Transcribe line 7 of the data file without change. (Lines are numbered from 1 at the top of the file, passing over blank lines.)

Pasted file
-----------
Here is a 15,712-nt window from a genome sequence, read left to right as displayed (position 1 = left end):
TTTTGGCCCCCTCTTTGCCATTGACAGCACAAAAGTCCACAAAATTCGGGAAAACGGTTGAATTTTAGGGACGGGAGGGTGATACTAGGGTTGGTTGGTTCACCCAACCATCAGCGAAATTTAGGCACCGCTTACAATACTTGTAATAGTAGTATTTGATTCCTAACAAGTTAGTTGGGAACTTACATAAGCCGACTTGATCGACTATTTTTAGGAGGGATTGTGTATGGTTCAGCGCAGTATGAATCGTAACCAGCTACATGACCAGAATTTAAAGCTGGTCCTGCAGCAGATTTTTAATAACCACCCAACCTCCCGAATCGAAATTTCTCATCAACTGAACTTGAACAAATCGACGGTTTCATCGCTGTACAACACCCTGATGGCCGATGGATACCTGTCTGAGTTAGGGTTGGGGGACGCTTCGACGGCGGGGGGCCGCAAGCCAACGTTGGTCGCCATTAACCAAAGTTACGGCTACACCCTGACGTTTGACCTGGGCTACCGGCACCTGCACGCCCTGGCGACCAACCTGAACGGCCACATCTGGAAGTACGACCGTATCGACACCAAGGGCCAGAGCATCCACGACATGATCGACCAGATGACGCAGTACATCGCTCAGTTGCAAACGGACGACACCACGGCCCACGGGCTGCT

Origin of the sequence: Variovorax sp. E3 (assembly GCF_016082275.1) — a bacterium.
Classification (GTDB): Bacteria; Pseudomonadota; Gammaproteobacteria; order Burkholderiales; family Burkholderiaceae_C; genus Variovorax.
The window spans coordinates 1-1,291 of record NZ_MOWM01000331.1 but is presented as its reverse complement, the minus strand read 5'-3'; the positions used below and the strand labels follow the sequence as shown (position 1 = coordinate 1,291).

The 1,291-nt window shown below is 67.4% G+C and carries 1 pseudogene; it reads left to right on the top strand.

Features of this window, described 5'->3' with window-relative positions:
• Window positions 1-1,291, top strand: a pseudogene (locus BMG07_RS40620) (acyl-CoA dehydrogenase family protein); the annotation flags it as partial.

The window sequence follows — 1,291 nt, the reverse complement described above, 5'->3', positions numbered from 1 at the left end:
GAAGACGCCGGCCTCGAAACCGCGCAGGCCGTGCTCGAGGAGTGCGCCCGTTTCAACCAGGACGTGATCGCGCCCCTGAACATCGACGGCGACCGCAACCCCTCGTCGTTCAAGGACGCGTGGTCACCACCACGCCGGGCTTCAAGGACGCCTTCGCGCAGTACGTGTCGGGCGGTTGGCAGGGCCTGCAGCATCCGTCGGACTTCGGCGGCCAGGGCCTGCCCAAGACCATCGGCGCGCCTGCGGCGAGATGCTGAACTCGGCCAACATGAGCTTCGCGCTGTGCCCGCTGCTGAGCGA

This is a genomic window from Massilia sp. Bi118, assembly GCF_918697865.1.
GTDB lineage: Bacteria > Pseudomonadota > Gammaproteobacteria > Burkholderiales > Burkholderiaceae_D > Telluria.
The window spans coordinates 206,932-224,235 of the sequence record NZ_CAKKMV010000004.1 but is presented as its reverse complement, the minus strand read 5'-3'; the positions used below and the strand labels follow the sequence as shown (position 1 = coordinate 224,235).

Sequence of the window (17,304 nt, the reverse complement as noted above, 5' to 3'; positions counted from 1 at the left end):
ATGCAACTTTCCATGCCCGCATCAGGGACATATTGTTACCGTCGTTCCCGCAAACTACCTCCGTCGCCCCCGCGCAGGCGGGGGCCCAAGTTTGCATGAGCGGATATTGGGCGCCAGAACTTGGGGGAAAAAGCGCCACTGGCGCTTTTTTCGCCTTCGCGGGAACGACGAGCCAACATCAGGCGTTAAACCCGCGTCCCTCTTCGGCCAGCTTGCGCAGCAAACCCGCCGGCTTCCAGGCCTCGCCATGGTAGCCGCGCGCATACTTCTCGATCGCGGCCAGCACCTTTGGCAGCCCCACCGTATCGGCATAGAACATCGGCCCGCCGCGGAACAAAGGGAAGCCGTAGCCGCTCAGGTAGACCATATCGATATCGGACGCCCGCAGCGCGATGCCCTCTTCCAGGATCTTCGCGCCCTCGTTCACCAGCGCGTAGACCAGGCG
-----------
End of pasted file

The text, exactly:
Features of this window, described 5'->3' with window-relative positions: